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There’s just something about huskies when they see a porcupine. Every husky we’ve had out here has gotten quilled at least once. Ronan especially hates them, I’ve had to pull quills out of him twelve times! Since I’m now an unwilling expert at this, I thought I’d write out a few tips in case anyone else’s dogs won’t leave porcupines alone.
Disclaimer: This article is not intended to be a substitute for professional veterinarian advice, diagnosis, or treatment. Always seek the advice of your veterinarian with any questions you may have regarding the medical condition of your pet.
The first thing to know is that porcupine quills hurt! Your dog is very likely to struggle during the removal process, potentially making things worse. This also means there is potential for getting bit. Even the best behaved dog might bite when in pain. Imagine having a fishhook yanked out of you, because porcupine quills are barbed in much the same way.
A veterinarian would administer local or general anesthetic before attempting to remove the quills. However, if like me you can’t always get to a vet, attempting removal yourself is better than allowing the quills to break off under the skin. Due to the barbs on the shaft, broken quills will work deeper into the body rather than working out. They can cause damage to joints, organs, and cause abscess or infection.
The best way to deal with porcupine quills is to avoid them all together.
Since porcupines are usually nocturnal, keeping dogs from wandering at night will prevent many encounters. Avoiding areas where there are known dens or young will also help. Porcupines also stink and rattle, so they are easy to avoid during walks if the dog is leashed. They can’t shoot their quills, so dogs will need to come in direct contact with them to be injured. Unfortunately, some dogs, like ours, will never learn to leave them alone. Even after being quilled multiple times!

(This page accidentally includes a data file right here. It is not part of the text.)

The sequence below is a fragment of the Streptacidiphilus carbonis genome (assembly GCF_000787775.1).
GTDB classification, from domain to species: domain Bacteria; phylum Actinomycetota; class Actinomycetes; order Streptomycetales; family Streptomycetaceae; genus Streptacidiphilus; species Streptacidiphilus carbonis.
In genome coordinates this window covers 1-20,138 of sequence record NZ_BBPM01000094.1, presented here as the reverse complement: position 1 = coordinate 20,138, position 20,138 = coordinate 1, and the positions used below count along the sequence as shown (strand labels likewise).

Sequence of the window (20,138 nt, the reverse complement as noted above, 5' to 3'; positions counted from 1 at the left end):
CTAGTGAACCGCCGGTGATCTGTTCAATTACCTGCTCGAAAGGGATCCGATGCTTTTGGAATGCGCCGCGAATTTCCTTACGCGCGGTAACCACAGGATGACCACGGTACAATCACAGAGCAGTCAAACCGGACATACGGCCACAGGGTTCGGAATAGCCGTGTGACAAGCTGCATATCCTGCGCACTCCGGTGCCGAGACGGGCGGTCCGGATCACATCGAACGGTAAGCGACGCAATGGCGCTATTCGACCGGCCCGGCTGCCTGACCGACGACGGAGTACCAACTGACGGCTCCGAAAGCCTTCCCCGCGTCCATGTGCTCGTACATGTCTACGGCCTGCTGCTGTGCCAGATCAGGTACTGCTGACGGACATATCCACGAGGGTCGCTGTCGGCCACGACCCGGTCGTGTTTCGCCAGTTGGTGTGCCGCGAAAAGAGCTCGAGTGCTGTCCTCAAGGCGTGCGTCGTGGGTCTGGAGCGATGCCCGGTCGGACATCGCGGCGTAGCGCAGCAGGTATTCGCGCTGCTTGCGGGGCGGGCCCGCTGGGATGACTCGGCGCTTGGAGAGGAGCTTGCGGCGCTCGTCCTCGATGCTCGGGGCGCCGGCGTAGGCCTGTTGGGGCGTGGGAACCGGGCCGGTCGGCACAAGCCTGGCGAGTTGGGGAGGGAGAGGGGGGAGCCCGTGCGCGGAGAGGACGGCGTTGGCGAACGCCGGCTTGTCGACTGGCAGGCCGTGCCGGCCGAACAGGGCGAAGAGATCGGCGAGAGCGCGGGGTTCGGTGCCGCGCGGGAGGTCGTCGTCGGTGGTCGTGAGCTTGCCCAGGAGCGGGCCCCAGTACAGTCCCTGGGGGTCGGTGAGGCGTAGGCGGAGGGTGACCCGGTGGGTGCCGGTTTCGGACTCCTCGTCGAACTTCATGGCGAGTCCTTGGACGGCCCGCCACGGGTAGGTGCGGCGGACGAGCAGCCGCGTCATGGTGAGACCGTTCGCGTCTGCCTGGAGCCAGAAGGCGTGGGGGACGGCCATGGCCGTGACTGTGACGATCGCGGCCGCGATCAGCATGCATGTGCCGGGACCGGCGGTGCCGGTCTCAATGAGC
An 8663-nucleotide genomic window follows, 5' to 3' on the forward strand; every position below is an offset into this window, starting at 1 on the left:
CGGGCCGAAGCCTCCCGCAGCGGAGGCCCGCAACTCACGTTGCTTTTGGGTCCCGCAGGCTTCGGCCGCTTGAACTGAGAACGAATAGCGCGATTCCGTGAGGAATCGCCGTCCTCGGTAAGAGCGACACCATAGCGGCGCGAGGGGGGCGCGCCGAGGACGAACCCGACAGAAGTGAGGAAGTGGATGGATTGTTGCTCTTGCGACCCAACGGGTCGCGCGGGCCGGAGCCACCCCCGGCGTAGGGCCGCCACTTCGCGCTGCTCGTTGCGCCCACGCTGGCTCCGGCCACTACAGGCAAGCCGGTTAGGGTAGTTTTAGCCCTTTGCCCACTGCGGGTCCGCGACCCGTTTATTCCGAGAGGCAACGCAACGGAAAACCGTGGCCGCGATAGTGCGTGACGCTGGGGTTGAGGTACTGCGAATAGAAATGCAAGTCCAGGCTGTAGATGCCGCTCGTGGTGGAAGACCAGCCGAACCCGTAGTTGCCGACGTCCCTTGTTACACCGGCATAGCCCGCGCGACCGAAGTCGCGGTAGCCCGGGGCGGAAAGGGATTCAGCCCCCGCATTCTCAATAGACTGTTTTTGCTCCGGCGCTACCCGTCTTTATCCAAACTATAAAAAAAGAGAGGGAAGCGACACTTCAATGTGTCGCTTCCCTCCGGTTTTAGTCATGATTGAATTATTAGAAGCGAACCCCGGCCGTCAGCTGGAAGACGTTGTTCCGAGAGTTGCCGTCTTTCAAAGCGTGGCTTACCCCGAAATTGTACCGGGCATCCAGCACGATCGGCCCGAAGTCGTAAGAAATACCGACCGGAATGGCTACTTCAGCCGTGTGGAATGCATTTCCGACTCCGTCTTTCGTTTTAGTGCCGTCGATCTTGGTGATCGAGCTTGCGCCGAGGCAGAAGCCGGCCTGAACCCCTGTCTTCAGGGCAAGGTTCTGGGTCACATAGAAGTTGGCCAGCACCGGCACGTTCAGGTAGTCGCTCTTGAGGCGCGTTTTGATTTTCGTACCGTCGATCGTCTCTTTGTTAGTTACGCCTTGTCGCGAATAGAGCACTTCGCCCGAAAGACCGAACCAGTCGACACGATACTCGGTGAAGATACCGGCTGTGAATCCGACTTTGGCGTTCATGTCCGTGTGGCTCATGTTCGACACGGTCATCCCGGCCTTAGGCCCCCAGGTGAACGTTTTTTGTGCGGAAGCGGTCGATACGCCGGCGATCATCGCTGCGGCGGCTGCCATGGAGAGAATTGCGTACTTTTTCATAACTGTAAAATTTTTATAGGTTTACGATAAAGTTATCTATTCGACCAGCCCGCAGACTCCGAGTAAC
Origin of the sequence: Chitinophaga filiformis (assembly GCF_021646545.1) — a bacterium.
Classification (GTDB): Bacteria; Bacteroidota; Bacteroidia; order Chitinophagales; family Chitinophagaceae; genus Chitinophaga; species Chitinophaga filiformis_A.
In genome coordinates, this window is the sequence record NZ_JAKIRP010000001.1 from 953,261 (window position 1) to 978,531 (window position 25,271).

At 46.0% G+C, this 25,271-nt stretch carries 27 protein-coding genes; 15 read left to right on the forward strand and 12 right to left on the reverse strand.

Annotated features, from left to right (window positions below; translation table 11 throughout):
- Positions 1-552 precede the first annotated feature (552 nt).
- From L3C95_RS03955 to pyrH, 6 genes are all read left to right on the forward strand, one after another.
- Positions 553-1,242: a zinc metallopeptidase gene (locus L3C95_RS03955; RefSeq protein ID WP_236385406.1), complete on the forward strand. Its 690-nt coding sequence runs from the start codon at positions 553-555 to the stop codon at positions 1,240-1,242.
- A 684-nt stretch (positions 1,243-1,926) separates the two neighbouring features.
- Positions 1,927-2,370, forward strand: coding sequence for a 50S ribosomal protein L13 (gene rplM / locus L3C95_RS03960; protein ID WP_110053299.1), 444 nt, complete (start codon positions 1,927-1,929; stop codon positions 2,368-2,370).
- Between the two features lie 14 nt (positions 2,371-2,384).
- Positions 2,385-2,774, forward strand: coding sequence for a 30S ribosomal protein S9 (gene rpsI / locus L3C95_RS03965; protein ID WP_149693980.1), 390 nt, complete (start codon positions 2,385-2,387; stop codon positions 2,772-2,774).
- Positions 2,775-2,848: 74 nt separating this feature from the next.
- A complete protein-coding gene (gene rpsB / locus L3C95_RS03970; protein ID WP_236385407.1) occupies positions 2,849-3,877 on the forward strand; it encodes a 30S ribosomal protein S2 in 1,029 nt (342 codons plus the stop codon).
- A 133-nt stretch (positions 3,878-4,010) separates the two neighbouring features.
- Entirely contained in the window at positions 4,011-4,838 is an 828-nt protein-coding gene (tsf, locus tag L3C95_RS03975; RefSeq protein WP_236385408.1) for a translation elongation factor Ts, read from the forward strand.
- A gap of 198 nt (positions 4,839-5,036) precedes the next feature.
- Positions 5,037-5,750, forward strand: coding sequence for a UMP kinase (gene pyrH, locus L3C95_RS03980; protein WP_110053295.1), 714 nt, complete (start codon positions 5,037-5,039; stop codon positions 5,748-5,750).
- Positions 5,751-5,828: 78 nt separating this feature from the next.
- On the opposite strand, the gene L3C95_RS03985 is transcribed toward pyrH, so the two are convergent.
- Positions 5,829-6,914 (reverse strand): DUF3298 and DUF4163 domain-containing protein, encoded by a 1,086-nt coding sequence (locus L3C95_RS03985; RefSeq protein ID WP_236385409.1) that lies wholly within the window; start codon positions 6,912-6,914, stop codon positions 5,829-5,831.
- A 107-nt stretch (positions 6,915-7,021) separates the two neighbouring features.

Many veterinarians have emergency after hours phone numbers.
If a dog has too many quills, impaired breathing, swelling or is unconscious vet care should be sought. Sometimes animals can go into shock after being injured, and removal of quills is painful and can be traumatic. Professional care will also be needed for quills in or near eyes, or in the mouth and throat. As many times as I’ve removed quills myself, I’ve also taken dogs in for removal. It’s not cheap (about $300 here), but better than leaving quills to fester and cause larger problems later. A veterinarian may also have suggestions, such as giving a dog benadryl or another medication you have on hand to help calm the dog, if they are unavailable.
Tip One: Proper Tools
To remove quills from a dog, there are a few things you need. Needle-nose pliers, (sanitized) tweezers, antiseptic (Amazon link), and treats. If there are no quills in the dog’s face, a muzzle may be used to prevent biting. I’ve been extremely lucky so far and have yet to be bitten during this process, though a few dogs have been a little “mouthy”.
Tip Two: Clipping The Quills – Do or don’t?
Now there are two sides to this tip. Clipping quills will deflate them slightly, making them easier to remove. The flip side is that sometimes clipping can splinter the quill, making it harder to pull out. And if the dog isn’t willing to hold still for removal, getting in there twice as many times to clip quills just isn’t practical. However, if you end up with a quill or two in your hand (or foot!) clipping the very farthest end will make removing them easier and less painful. Often, many of the quill ends will break during the initial swat, anyway. Or when the dog paws at them due to the pain and irritation. My personal verdict is to skip the clip.